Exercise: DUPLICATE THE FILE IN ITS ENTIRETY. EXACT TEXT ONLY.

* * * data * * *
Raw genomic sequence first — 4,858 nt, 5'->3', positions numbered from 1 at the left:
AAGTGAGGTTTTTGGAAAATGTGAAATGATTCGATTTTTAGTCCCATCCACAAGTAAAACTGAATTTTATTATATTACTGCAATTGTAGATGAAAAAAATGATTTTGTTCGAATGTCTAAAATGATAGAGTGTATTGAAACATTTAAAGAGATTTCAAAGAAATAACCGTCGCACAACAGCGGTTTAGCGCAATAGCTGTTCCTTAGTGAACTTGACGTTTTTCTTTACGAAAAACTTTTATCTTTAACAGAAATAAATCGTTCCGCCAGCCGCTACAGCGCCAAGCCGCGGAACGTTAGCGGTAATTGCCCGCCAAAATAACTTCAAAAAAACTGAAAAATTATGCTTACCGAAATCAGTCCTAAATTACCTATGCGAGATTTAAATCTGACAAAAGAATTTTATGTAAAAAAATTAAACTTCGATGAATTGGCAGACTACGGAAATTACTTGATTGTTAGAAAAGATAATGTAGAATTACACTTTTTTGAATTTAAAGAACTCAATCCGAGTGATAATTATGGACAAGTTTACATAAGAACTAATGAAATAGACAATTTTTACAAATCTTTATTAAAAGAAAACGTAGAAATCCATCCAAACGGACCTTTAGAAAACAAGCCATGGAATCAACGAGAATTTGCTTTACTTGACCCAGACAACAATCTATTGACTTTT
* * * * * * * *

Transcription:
Raw genomic sequence first — 4,858 nt, 5'->3', positions numbered from 1 at the left:
AAGTGAGGTTTTTGGAAAATGTGAAATGATTCGATTTTTAGTCCCATCCACAAGTAAAACTGAATTTTATTATATTACTGCAATTGTAGATGAAAAAAATGATTTTGTTCGAATGTCTAAAATGATAGAGTGTATTGAAACATTTAAAGAGATTTCAAAGAAATAACCGTCGCACAACAGCGGTTTAGCGCAATAGCTGTTCCTTAGTGAACTTGACGTTTTTCTTTACGAAAAACTTTTATCTTTAACAGAAATAAATCGTTCCGCCAGCCGCTACAGCGCCAAGCCGCGGAACGTTAGCGGTAATTGCCCGCCAAAATAACTTCAAAAAAACTGAAAAATTATGCTTACCGAAATCAGTCCTAAATTACCTATGCGAGATTTAAATCTGACAAAAGAATTTTATGTAAAAAAATTAAACTTCGATGAATTGGCAGACTACGGAAATTACTTGATTGTTAGAAAAGATAATGTAGAATTACACTTTTTTGAATTTAAAGAACTCAATCCGAGTGATAATTATGGACAAGTTTACATAAGAACTAATGAAATAGACAATTTTTACAAATCTTTATTAAAAGAAAACGTAGAAATCCATCCAAACGGACCTTTAGAAAACAAGCCATGGAATCAACGAGAATTTGCTTTACTTGACCCAGACAACAATCTATTGACTTTT